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OncoImmunology

Translational Researches to Clinics in the field of Oncolmmunology


OncoImmunology

This axis corresponds to the clinical and translational researches from fundamental and technical development axes which are applied for 2 main projects related to ovarian cancer (OVC) and Glioma (Gliomic).

OVC
Since the last 5 years, ovarian cancer pathology (OVC) has been investigated transversally in PRISM by MALDI-MSI and on tissue micro-proteomic. MALDI-MSI was used on ovarian cancer tissue for hunting specific biomarkers and for research on cancer specific markers tubo-ovarian abnormalities proven Pathologists (STIL or STIC) from a tissue bank after prophylactic hysterectomy parts of patients mutated BRCA 1/2. Novel set of biomarkers involve in immune response inhibition and tolerance have been discovered and its etiology investigated. Knowledge of the origin of the different OVC permits well-fitted prophylactic measures. Moreover, the description of molecular specificity of the proteins of each subtype will permit definition of early biomarkers, useful for early diagnosis. Thus, molecular insights will identify therapeutic targets and clinical trials should no longer aggregate the various ovarian types. Our investigation confirm the hypothesis that epithelial ovarian carcinogenesis may occur from Foreign Müllerian cell intrusion into the ovarian environment. Moreover, studies on fimbria of patients mutated BRCA ½ also confirm this hypothesis. Based on these results, therapeutic target has been investigated and the prohormone convertases PACE4 seems a promising one. OVC project is now in two directions i.e. validating MALDI MS molecular signature on large cohort for clinical diagnosis and prognosis in conjunction with the pathologist and macrophages M1 phenotype reactivation in tumor though PC1/3 inhibition. This last part is done in conjunction with Gliomic project by reactivating macrophages type cells in tumor by re-expressing their M1 phenotype by switching from M2 to M1.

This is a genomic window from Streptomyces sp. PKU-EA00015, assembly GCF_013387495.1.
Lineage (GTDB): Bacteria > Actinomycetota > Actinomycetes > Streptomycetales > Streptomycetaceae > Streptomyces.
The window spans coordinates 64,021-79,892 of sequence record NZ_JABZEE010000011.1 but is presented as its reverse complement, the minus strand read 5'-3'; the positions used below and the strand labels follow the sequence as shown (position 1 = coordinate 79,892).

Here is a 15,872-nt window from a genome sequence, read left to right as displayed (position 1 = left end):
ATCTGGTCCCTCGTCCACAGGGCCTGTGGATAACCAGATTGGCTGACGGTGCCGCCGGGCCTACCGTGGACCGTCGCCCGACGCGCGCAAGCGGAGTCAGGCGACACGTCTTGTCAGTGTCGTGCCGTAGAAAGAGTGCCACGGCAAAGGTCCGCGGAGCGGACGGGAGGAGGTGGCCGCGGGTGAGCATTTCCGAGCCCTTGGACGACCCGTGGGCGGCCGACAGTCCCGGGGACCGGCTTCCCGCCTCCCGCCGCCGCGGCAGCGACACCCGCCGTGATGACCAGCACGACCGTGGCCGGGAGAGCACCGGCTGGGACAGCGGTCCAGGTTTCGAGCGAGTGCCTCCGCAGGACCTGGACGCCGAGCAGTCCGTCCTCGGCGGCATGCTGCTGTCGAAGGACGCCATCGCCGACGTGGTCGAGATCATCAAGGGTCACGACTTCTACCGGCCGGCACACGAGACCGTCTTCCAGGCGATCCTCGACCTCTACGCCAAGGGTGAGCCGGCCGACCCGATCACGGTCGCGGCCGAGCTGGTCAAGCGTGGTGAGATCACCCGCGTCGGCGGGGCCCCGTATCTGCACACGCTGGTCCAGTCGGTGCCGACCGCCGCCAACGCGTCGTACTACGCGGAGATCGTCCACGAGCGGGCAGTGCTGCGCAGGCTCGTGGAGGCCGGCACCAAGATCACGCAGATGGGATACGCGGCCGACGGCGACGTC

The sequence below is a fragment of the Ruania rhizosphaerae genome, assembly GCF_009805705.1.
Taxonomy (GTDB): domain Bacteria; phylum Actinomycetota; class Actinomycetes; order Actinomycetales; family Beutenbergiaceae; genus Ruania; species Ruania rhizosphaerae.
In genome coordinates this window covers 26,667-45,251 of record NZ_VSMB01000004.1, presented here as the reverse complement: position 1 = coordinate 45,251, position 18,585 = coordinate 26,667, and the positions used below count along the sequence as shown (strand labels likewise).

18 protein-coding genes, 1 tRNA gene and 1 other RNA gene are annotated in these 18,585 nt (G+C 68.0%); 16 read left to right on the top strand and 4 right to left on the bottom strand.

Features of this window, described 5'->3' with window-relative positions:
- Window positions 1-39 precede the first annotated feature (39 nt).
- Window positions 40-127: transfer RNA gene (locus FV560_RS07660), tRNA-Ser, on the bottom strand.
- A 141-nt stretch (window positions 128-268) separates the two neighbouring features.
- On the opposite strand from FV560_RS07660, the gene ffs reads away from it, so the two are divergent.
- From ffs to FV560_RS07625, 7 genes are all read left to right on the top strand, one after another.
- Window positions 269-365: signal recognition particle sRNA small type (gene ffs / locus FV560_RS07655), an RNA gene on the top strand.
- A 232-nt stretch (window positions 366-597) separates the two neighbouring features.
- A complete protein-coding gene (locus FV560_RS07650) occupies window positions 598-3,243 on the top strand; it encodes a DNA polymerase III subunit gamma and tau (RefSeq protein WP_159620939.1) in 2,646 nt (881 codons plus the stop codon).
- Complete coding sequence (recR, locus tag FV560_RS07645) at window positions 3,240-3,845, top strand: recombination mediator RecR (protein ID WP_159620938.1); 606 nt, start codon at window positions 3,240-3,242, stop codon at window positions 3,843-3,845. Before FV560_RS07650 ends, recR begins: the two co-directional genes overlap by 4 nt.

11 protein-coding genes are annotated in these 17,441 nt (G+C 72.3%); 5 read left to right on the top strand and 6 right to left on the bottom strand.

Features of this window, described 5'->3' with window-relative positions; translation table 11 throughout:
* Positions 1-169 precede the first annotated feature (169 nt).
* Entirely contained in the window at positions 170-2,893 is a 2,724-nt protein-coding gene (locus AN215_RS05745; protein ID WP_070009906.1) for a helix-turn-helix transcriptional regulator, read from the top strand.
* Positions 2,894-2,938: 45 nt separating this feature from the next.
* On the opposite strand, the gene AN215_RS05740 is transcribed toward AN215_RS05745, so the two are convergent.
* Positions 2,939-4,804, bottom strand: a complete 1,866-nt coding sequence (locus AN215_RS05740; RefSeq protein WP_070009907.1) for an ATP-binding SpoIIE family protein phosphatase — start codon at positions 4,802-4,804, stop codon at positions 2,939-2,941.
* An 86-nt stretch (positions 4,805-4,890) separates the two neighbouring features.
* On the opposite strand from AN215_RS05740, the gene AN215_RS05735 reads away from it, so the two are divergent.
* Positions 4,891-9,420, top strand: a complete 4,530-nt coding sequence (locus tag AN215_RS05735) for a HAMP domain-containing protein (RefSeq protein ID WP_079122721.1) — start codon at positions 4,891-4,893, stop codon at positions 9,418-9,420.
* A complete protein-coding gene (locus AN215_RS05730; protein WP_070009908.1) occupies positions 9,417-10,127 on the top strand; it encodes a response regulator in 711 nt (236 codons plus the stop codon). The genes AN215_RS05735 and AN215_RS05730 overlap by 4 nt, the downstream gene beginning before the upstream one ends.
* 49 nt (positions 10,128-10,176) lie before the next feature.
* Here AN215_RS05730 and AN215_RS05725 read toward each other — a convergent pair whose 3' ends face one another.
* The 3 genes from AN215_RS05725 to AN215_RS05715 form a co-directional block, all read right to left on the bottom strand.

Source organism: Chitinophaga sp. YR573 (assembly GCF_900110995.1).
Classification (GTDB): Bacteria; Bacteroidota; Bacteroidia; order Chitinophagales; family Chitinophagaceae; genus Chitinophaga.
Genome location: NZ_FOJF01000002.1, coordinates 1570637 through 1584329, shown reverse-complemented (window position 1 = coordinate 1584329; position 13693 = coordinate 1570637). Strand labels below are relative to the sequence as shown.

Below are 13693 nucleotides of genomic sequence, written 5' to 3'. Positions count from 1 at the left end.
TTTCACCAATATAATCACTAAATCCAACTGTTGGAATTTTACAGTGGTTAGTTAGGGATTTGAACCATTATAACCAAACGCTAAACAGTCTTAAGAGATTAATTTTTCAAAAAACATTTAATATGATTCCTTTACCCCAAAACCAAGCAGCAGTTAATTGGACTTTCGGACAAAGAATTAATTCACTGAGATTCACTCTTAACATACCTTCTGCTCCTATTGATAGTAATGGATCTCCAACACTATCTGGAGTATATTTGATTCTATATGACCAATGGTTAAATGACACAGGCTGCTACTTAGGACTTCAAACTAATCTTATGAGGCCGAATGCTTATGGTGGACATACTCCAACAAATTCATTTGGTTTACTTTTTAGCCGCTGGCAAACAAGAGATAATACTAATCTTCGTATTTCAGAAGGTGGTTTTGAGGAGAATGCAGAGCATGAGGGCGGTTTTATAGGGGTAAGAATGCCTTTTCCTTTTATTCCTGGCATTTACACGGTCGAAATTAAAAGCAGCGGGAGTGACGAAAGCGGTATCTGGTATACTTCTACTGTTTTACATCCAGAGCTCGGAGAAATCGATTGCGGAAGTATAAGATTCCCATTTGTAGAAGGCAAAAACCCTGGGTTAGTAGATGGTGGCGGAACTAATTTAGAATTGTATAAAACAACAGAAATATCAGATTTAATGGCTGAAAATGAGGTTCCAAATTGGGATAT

Gliomic
Different types of gliomas are identified according to the WHO classification. This classification uses the standard techniques of histopathology. It is based on the one hand the histological type of the tumor and secondly the degree of malignancy. Other classifications are sometimes used, including that of Saint Anne is notable for combining a histopathological analysis of CNS imaging. At present, the management of gliomas remains guided by the WHO classification despite its known limitations. The limits of the WHO classification are largely due to a lack of inter-observer reproducibility but also intra-observer, estimated at 20 to 30%. Moreover, for the same type and the same tumor grade, changes are observed in terms of prognosis. New approaches are absolutely necessary to improve the identification of prognostic factors and response to treatment that could alter the treatment of gliomas. Gliomic is based on mass spectrometry imaging (MSI) technology developed by the laboratory since the last 10 tears (see Technological Development axis). MSI combines technical analysis thus molecular MALDI conventional histology techniques. It is in this sense that one speaks of "molecular histology" to define imaging MALDI-MSI. The aim of Gliomic is to investigate specific protein biomarkers to determine a molecular classification of glioma in adults. In the same time, microglial cells M1 phenotype reactivation is also investigated like in OVC for macrophages through PC1/3 invalidation.